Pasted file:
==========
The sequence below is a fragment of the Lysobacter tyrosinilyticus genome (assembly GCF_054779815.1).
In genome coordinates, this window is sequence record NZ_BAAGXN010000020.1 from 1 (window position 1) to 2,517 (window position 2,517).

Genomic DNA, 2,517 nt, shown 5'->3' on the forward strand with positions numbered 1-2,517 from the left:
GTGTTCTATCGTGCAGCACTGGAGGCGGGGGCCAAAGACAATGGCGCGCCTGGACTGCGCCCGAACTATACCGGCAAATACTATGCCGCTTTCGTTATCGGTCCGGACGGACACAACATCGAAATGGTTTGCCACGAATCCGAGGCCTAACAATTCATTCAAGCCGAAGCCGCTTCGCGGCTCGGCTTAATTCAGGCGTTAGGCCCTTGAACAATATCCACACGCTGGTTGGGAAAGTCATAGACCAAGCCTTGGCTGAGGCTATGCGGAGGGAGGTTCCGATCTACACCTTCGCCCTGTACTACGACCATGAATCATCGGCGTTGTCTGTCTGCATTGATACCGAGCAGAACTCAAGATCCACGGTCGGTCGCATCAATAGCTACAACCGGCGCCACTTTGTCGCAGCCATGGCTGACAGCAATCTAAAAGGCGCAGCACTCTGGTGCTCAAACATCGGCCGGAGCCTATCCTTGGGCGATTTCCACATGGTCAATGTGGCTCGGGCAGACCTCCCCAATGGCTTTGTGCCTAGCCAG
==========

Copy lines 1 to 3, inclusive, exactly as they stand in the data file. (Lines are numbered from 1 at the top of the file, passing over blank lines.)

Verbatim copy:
The sequence below is a fragment of the Lysobacter tyrosinilyticus genome (assembly GCF_054779815.1).
In genome coordinates, this window is sequence record NZ_BAAGXN010000020.1 from 1 (window position 1) to 2,517 (window position 2,517).

Genomic DNA, 2,517 nt, shown 5'->3' on the forward strand with positions numbered 1-2,517 from the left: